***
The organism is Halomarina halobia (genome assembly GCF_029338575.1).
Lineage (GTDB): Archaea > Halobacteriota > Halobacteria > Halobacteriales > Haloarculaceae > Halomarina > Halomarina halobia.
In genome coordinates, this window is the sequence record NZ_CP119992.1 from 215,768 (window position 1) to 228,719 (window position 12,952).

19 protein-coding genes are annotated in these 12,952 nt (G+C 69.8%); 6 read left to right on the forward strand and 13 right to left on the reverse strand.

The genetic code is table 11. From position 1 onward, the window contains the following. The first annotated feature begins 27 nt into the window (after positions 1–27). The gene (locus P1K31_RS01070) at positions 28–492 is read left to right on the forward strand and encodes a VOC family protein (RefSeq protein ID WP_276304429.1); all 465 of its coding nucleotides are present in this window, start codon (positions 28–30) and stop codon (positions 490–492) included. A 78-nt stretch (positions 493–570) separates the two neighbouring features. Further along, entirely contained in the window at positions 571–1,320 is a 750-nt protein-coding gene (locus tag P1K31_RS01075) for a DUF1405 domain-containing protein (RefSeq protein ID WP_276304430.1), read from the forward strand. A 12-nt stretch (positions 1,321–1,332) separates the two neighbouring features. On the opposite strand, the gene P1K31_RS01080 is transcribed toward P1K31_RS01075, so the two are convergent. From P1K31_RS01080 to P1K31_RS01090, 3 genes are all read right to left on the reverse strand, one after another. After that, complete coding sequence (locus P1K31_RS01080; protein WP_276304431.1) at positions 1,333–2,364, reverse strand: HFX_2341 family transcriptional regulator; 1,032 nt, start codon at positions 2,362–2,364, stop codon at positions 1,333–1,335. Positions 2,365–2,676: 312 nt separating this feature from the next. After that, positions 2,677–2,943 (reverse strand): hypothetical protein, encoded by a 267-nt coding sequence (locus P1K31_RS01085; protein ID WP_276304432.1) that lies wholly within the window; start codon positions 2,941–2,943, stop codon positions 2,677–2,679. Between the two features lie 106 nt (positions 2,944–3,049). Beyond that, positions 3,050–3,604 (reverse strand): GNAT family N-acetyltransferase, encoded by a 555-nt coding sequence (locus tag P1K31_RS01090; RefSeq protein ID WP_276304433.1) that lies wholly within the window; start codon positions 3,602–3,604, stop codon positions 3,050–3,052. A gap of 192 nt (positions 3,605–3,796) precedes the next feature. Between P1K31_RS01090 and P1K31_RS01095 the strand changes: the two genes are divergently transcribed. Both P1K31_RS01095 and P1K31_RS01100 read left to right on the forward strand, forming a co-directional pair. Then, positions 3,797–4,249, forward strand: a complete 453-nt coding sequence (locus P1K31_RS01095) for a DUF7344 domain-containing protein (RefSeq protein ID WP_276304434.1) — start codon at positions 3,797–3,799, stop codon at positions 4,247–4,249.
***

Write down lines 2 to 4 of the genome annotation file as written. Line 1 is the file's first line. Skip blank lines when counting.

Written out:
Lineage (GTDB): Archaea > Halobacteriota > Halobacteria > Halobacteriales > Haloarculaceae > Halomarina > Halomarina halobia.
In genome coordinates, this window is the sequence record NZ_CP119992.1 from 215,768 (window position 1) to 228,719 (window position 12,952).

19 protein-coding genes are annotated in these 12,952 nt (G+C 69.8%); 6 read left to right on the forward strand and 13 right to left on the reverse strand.